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Stafford Town Defences

Also known as, or recorded in historical documents as;
Staffordie; East Gate; Green Gate; North Gate; Goal Gate; West Gate

In the civil parish of Stafford.
In the historic county of Staffordshire.
Modern Authority of Staffordshire.
1974 county of Staffordshire.
Medieval County of Staffordshire.

OS Map Grid Reference: SJ923234
Latitude 52.80640° Longitude -2.11142°

Stafford Town Defences has been described as a certain Urban Defence.

There are cropmark/slight earthwork remains.

This site is a scheduled monument protected by law.
This is a Grade 2 listed building protected by law*.

Description

Scant remains of C13 stone wall, which, with ditch, marshes, river and earthbanks, made Stafford medieval town defences. Grant of timber made in 1215 and first murage granted in 1224. Built to replace those of the Anglo Saxon burh (which may have enclosed a smaller area) Refortified during the Civil War, raised in 1643, the walls were in ruins by the 1670s. PastScape also reports sites of four town gates of which traces remain of one, though not in situ. Note especially medieval north gate (SJ92082353) which by C17 it was in use as a prison and was known as Gaol Gate and was ruinous by 1678 and which is sometimes confused with the Domesday King's Castle

East Gate. Part of gate, the sole remaining fragment of the medieval town walls. Probably early C15, most of gate demolished c1800, moved for road widening, 1939, and rebuilt against wall of a cottage which was demolished in 1964. Dressed squared stone. Wall approx. 5 metres tall and 3 metres wide, with some dressed jambs to right end; part of brick cottage wall remains to rear. (Listed Building Report)

Stafford has today no visible indications of defences, but there was a grant of timber in 1216, followed by a long series of murage grants. A large-scale map in the William Salt Library, Stafford, undated but c. 1620, shows a complete circuit of defences; the conventions suggest that about half of it was stone wall, the remainder timber palisading. (Barley)

It has been incorrectly suggested that a Royal licence to crenellate was granted in 1215 May 12 (Click on the date for details of this supposed licence.).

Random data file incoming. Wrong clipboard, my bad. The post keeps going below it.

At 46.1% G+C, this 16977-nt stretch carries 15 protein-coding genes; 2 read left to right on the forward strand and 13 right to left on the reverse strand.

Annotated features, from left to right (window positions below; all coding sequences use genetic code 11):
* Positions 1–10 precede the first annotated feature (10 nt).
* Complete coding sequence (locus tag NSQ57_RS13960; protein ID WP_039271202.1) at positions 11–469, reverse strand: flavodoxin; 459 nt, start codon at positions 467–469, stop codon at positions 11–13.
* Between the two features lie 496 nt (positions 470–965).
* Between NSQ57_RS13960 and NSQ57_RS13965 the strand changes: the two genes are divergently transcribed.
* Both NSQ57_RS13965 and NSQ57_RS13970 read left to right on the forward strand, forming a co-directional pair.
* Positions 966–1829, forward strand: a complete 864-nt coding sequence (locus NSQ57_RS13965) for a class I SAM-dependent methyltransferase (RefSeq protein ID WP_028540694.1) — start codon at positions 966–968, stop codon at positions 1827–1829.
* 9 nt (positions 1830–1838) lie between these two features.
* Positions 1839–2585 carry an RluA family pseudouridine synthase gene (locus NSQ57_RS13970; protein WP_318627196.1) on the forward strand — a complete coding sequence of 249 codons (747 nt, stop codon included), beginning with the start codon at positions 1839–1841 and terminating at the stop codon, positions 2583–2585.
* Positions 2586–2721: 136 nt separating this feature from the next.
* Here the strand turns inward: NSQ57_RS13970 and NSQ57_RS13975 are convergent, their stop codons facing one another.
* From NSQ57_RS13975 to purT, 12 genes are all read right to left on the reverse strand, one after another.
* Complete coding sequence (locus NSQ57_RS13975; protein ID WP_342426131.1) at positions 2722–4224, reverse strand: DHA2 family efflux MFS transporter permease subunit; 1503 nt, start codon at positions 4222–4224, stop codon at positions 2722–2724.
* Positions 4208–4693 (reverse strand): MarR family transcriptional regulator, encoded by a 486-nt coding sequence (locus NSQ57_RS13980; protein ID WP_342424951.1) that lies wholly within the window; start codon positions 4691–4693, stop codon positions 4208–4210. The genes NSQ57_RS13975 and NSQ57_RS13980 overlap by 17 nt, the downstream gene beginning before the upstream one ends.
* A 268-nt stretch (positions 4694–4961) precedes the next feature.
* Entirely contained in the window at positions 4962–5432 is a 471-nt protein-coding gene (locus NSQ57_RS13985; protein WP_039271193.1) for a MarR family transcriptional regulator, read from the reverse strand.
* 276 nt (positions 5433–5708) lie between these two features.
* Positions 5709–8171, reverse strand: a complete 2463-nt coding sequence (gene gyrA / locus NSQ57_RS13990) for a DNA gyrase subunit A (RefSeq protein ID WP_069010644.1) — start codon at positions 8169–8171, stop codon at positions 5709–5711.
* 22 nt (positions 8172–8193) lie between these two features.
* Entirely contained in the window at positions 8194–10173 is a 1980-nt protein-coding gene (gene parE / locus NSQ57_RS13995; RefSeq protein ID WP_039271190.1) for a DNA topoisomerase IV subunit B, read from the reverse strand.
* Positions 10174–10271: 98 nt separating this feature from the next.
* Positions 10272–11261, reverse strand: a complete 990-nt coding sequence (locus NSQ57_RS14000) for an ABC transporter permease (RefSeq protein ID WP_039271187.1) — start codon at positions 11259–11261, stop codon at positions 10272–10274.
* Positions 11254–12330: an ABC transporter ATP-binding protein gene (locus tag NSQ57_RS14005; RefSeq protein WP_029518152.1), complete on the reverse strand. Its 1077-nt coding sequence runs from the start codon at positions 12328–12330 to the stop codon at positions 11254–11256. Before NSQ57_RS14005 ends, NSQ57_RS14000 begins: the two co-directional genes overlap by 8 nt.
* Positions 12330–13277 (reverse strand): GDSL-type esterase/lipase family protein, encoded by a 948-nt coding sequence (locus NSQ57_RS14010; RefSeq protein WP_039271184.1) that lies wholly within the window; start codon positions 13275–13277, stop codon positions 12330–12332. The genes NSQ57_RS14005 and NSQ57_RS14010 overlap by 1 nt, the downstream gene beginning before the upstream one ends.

Links to archaeological and architectural databases, mapping and other online resources

Data >
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Sources of information, references and further reading
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The author and compiler of Gatehouse does not receive any income from the site and funds it himself. The information within this site is provided freely for educational purposes only.
The bibliography owes much to various bibliographies produced by John Kenyon for the Council for British Archaeology, the Castle Studies Group and others.
Suggestions for finding online and/or hard copies of bibliographical sources can be seen at this link.
Minor archaeological investigations, such as watching brief reports, and some other 'grey' literature is most likely to be held by H.E.R.s but is often poorly referenced and is unlikely to be recorded here, or elsewhere, but some suggestions can be found here.
The possible site or monument is represented on maps as a point location. This is a guide only. It should be noted that OS grid references defines an area, not a point location. In practice this means the actual center of the site or monument may often, but not always, be to the North East of the point shown. Locations derived from OS grid references and from latitude longitiude may differ by a small distance.
Further information on mapping and location can be seen at this link.
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*The listed building may not be the actual medieval building, but a building on the site of, or incorporating fragments of, the described site.
This record last updated 01/09/2016 17:58:35

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